Lehigh Hanson declines Canada mining project

Lehigh Hanson Materials, part of HeidelbergCement, has pulled its application to do exploratory work for a potential gravel mine just north of Desolation Sound Marine Provincial Park, reports Powell River Peak.

Desolation Sound Marine Provincial Park is a provincial park in British Columbia, Canada, and is located approximately 20 miles north of Powell River and 90 miles north of Vancouver.

Alberta-based aggregate company Lehigh Hanson Materials has announced it is abandoning its application to pursue exploratory surface drilling in the Lloyd Creek area just north Desolation Sound Marine Provincial Park.

The company, which extracts about four million tons of aggregate annually from its Sechelt and Chilliwack mines alone, had planned to drill in early September to determine the viability of a 1.2-square-kilometre gravel quarry in the Desolation Sound area.

Jeff Sieg, Corporate communications director, Lehigh Hanson, says the compoany recognized early on that mining in the area would not be economically feasible and the company routinely looks at sites across Canada and the United States. BC Ministry of Forests, Lands and Natural Resource Operations granted Lehigh Hanson’s application to do exploratory work last fall.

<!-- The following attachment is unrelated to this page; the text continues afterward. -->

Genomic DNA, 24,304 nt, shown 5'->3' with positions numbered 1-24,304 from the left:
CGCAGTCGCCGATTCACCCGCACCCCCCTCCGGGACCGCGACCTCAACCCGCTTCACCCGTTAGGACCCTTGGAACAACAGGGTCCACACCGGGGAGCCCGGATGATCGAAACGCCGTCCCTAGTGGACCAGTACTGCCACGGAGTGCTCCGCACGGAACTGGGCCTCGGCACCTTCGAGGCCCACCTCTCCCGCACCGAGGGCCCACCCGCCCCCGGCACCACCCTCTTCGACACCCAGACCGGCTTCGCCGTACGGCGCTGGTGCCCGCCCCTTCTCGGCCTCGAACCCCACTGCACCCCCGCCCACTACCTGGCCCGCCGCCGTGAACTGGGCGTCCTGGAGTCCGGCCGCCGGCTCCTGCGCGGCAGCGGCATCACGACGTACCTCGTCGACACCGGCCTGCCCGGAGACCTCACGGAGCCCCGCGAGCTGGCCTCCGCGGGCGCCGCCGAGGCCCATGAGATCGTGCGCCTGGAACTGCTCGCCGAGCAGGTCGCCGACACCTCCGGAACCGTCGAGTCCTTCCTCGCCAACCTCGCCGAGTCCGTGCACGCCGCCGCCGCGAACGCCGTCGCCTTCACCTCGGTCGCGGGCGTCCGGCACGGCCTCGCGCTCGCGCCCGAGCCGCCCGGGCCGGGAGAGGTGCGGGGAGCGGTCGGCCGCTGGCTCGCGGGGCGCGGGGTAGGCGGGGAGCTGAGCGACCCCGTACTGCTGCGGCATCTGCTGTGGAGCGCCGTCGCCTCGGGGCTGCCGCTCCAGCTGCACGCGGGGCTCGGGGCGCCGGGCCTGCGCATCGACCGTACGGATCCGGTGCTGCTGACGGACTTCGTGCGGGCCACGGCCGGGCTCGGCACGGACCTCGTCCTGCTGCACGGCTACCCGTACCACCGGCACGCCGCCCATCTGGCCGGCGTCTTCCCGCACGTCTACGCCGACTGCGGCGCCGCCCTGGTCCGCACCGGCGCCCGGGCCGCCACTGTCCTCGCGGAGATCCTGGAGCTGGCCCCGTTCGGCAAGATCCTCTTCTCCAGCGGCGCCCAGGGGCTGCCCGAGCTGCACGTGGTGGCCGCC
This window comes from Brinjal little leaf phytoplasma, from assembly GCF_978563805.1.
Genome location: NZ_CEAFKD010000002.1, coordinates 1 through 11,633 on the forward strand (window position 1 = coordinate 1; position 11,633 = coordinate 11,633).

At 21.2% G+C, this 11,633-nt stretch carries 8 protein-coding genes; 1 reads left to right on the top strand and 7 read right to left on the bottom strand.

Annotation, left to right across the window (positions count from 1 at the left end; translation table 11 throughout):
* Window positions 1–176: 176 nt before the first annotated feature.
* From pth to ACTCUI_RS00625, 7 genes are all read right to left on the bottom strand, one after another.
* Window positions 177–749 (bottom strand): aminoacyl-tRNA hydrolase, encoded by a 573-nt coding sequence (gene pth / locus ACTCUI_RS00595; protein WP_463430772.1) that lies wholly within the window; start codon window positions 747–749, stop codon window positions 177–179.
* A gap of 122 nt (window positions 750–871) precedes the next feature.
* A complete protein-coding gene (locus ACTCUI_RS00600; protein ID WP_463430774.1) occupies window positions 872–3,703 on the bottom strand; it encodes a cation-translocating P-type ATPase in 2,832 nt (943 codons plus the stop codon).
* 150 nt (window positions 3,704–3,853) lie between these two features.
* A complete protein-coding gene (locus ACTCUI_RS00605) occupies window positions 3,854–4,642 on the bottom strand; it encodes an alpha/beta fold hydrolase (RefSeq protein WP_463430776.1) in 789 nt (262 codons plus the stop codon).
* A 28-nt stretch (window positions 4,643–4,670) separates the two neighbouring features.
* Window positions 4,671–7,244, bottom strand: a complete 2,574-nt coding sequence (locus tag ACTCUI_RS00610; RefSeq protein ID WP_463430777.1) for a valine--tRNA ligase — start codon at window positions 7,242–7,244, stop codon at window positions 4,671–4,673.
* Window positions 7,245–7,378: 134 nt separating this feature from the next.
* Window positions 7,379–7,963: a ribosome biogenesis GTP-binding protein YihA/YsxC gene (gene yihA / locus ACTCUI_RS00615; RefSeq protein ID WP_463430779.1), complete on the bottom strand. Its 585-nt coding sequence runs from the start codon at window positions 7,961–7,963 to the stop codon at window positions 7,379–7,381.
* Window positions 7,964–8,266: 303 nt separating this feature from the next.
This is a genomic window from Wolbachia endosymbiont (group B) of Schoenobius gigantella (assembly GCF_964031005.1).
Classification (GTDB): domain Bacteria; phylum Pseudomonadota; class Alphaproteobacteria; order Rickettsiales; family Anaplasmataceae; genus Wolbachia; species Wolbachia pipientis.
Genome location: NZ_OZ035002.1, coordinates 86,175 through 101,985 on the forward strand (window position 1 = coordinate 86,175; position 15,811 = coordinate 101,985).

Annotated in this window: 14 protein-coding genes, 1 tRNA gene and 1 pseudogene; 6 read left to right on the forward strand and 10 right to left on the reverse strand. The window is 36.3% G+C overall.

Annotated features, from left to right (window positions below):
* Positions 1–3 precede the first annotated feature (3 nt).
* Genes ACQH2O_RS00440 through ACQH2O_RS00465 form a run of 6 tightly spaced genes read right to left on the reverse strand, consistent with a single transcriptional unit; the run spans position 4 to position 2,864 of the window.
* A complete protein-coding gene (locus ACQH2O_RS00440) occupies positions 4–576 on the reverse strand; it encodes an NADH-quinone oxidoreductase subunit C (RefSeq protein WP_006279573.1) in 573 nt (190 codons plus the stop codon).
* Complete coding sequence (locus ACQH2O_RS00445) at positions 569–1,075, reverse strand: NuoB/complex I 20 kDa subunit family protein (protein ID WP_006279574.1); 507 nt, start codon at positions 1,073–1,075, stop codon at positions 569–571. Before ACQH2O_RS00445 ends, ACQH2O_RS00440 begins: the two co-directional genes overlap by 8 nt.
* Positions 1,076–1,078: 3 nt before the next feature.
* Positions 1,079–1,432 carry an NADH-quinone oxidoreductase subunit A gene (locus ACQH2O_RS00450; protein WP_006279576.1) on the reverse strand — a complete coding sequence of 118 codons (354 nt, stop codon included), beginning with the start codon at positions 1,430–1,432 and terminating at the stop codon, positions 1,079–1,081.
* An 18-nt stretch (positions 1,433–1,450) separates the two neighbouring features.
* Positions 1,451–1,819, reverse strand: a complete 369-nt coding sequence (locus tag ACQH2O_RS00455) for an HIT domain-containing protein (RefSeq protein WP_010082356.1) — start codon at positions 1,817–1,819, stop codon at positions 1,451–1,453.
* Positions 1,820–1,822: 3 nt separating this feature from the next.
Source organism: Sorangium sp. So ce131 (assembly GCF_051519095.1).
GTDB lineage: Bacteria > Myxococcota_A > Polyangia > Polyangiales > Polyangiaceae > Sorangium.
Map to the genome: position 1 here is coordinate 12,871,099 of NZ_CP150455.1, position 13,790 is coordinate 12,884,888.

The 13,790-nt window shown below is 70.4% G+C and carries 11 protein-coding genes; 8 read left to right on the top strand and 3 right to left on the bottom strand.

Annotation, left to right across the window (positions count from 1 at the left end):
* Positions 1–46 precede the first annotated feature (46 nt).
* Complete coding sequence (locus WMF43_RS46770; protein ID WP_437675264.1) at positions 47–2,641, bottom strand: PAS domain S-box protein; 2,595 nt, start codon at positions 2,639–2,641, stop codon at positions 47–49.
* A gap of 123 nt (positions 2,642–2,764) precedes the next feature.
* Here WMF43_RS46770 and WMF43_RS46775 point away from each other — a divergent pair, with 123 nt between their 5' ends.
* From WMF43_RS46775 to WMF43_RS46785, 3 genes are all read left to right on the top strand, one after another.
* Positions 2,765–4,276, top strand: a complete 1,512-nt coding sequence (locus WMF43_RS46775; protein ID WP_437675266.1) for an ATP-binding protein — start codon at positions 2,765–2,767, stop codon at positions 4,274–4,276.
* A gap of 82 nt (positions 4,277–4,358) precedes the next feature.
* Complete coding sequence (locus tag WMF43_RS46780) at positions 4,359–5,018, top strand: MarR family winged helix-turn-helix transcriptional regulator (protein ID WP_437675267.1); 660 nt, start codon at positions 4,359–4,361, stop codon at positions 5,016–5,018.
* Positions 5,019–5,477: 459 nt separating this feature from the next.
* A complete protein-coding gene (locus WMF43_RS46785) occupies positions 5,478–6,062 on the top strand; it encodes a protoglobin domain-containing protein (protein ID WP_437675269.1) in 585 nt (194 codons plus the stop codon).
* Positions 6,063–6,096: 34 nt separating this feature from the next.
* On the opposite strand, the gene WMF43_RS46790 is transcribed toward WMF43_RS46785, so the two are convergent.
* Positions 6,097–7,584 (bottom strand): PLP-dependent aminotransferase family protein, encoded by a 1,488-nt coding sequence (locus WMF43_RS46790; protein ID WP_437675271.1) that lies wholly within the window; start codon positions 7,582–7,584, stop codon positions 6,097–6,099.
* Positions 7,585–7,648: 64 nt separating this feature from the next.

“We’ve been looking at the property for some time, in terms of evaluating whether it would be feasible to mine it, and we’ve said from the very beginning that it’s just an exploratory process,” said Sieg. “Obviously, bringing in drilling equipment and contractors would be very expensive, so we just decided early on to not take it any further.”

Sieg said the company did take negative public response to the application into account, but it was only part of a bigger picture about the viability of the project.

“With any process in terms of going in and mining a site, whether we go in and mine it or not, working with the community is always a factor,” said Sieg. “If the community is opposed to it and we have to hold community meetings, then those are all factors in cost and effort, such as community response, expense, transportation and permitting issues, et cetera.”

Powell River Regional District and Tla’amin Nation both gave conditional approval for the Lehigh’s investigative licence, but stated at the time if the project had moved forward they would want another chance to comment.

As much as 70 million tons of gravel is estimated to be located in the Lloyd Creek area, which is about five kilometres northeast of the Desolation Sound provincial park boundary.

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